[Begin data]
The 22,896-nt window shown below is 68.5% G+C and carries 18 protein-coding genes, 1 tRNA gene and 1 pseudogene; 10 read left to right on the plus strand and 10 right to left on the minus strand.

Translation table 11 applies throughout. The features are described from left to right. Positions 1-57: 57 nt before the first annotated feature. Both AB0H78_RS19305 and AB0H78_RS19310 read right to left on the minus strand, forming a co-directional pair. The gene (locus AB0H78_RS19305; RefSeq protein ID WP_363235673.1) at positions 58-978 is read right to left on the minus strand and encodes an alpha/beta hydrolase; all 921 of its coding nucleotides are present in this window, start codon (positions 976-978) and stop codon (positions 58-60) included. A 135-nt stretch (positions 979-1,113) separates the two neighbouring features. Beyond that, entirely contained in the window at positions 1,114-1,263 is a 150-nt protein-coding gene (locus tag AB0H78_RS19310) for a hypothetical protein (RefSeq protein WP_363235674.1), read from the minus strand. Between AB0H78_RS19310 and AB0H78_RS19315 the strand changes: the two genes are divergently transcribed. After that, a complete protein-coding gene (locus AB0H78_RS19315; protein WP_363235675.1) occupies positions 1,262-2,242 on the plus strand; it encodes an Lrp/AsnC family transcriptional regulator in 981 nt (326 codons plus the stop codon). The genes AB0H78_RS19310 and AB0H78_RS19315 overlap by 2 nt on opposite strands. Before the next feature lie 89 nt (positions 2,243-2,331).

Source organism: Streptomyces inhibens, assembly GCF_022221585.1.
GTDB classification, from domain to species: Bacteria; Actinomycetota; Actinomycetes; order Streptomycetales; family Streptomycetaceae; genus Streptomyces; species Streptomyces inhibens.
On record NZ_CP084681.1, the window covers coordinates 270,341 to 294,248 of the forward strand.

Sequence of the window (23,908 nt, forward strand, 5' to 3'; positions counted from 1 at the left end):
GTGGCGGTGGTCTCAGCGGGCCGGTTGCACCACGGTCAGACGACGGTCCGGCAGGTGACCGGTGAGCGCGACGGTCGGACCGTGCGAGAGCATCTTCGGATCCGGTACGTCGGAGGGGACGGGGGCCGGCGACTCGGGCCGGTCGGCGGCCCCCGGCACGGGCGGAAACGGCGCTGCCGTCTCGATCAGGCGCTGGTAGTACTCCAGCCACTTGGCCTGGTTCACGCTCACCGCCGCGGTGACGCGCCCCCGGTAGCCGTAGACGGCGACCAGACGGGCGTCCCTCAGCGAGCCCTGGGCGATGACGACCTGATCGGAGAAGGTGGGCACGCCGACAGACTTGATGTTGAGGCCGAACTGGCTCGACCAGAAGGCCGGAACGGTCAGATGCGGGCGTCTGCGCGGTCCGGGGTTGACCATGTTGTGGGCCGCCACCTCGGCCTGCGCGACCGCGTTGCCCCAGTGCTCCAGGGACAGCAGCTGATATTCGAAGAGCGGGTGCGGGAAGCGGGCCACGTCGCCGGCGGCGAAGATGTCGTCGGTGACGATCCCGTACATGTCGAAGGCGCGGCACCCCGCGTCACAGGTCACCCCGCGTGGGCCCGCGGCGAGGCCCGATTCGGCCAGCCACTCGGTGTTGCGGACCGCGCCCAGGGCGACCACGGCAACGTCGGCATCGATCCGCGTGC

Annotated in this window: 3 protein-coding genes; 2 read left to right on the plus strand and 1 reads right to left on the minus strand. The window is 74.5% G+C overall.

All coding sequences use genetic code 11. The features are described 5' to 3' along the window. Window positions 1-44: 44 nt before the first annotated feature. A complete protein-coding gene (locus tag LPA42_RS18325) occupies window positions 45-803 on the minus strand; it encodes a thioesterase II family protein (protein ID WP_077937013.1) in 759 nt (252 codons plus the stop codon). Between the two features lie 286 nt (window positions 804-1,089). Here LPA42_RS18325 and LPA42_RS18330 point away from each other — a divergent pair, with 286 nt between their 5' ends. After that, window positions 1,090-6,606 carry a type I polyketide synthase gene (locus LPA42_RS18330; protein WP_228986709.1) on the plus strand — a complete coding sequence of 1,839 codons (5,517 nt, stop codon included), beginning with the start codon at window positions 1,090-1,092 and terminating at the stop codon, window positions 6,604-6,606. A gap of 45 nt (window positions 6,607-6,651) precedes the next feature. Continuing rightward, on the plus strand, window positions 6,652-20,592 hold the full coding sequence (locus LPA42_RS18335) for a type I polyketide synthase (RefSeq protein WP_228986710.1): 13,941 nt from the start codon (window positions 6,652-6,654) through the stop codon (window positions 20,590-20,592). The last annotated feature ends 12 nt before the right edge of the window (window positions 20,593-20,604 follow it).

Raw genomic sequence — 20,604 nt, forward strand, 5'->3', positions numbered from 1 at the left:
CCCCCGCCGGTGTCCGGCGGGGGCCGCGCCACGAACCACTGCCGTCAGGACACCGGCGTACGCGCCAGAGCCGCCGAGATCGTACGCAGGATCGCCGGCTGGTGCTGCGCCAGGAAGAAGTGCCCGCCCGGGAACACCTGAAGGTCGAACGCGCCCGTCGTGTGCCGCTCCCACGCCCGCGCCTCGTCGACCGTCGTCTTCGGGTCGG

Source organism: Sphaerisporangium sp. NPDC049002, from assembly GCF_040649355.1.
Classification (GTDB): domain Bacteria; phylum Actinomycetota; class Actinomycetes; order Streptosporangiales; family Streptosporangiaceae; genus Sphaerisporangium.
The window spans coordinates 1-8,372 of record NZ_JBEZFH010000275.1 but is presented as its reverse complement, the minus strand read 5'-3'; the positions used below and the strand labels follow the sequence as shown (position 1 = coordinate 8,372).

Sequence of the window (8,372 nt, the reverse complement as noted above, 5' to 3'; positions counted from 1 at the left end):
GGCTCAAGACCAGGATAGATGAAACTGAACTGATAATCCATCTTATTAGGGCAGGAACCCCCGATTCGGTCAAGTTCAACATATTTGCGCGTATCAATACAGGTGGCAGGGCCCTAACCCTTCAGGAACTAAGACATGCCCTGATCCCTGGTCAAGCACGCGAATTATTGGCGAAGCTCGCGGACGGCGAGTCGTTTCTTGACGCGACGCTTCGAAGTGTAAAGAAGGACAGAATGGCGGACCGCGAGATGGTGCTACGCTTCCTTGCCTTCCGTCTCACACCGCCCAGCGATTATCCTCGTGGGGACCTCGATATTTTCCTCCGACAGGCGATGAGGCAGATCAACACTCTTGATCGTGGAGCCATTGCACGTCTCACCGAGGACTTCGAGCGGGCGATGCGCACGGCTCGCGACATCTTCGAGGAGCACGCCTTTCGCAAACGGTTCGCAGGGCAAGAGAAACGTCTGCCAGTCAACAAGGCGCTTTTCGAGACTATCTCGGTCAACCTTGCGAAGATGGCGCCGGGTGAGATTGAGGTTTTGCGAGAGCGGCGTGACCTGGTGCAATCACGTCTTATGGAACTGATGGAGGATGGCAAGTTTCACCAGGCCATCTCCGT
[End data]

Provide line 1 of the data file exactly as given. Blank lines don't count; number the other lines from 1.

The 22,896-nt window shown below is 68.5% G+C and carries 18 protein-coding genes, 1 tRNA gene and 1 pseudogene; 10 read left to right on the plus strand and 10 right to left on the minus strand.